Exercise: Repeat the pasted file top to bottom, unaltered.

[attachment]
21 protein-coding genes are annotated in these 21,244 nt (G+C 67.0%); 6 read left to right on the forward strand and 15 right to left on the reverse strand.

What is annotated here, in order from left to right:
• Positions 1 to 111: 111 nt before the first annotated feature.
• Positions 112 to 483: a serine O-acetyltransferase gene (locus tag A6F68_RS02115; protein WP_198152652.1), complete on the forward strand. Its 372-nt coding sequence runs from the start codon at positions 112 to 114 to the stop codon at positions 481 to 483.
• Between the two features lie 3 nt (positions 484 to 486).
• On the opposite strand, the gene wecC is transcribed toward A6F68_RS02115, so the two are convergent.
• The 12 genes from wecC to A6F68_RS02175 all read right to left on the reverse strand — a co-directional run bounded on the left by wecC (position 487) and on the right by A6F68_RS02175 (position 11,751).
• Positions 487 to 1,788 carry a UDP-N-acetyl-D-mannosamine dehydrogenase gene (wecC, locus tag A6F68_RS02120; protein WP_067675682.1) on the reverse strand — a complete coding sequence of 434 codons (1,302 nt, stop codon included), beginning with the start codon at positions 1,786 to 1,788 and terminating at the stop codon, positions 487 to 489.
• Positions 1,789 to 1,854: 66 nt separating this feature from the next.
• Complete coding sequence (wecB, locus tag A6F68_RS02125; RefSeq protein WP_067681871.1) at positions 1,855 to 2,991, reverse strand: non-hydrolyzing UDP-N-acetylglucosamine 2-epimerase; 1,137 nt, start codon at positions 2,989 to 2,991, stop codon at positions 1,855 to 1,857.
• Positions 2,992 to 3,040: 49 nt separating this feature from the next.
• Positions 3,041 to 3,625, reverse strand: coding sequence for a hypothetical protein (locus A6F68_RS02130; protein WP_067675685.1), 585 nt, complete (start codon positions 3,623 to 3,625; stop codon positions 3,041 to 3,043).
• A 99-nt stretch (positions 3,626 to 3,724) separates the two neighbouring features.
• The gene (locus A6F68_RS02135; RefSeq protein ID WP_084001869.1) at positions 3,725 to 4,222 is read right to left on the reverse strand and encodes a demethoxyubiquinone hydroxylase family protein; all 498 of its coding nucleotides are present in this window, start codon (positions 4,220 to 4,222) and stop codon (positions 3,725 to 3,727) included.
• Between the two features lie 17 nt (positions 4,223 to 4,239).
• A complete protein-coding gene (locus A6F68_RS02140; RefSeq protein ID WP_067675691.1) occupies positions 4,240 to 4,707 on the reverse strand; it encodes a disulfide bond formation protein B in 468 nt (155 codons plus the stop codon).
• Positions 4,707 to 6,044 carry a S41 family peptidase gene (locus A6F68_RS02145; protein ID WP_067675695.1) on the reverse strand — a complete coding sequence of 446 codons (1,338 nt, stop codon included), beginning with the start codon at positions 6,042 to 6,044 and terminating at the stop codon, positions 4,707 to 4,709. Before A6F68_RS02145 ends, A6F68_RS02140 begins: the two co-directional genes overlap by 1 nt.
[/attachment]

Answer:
21 protein-coding genes are annotated in these 21,244 nt (G+C 67.0%); 6 read left to right on the forward strand and 15 right to left on the reverse strand.

What is annotated here, in order from left to right:
• Positions 1 to 111: 111 nt before the first annotated feature.
• Positions 112 to 483: a serine O-acetyltransferase gene (locus tag A6F68_RS02115; protein WP_198152652.1), complete on the forward strand. Its 372-nt coding sequence runs from the start codon at positions 112 to 114 to the stop codon at positions 481 to 483.
• Between the two features lie 3 nt (positions 484 to 486).
• On the opposite strand, the gene wecC is transcribed toward A6F68_RS02115, so the two are convergent.
• The 12 genes from wecC to A6F68_RS02175 all read right to left on the reverse strand — a co-directional run bounded on the left by wecC (position 487) and on the right by A6F68_RS02175 (position 11,751).
• Positions 487 to 1,788 carry a UDP-N-acetyl-D-mannosamine dehydrogenase gene (wecC, locus tag A6F68_RS02120; protein WP_067675682.1) on the reverse strand — a complete coding sequence of 434 codons (1,302 nt, stop codon included), beginning with the start codon at positions 1,786 to 1,788 and terminating at the stop codon, positions 487 to 489.
• Positions 1,789 to 1,854: 66 nt separating this feature from the next.
• Complete coding sequence (wecB, locus tag A6F68_RS02125; RefSeq protein WP_067681871.1) at positions 1,855 to 2,991, reverse strand: non-hydrolyzing UDP-N-acetylglucosamine 2-epimerase; 1,137 nt, start codon at positions 2,989 to 2,991, stop codon at positions 1,855 to 1,857.
• Positions 2,992 to 3,040: 49 nt separating this feature from the next.
• Positions 3,041 to 3,625, reverse strand: coding sequence for a hypothetical protein (locus A6F68_RS02130; protein WP_067675685.1), 585 nt, complete (start codon positions 3,623 to 3,625; stop codon positions 3,041 to 3,043).
• A 99-nt stretch (positions 3,626 to 3,724) separates the two neighbouring features.
• The gene (locus A6F68_RS02135; RefSeq protein ID WP_084001869.1) at positions 3,725 to 4,222 is read right to left on the reverse strand and encodes a demethoxyubiquinone hydroxylase family protein; all 498 of its coding nucleotides are present in this window, start codon (positions 4,220 to 4,222) and stop codon (positions 3,725 to 3,727) included.
• Between the two features lie 17 nt (positions 4,223 to 4,239).
• A complete protein-coding gene (locus A6F68_RS02140; RefSeq protein ID WP_067675691.1) occupies positions 4,240 to 4,707 on the reverse strand; it encodes a disulfide bond formation protein B in 468 nt (155 codons plus the stop codon).
• Positions 4,707 to 6,044 carry a S41 family peptidase gene (locus A6F68_RS02145; protein ID WP_067675695.1) on the reverse strand — a complete coding sequence of 446 codons (1,338 nt, stop codon included), beginning with the start codon at positions 6,042 to 6,044 and terminating at the stop codon, positions 4,707 to 4,709. Before A6F68_RS02145 ends, A6F68_RS02140 begins: the two co-directional genes overlap by 1 nt.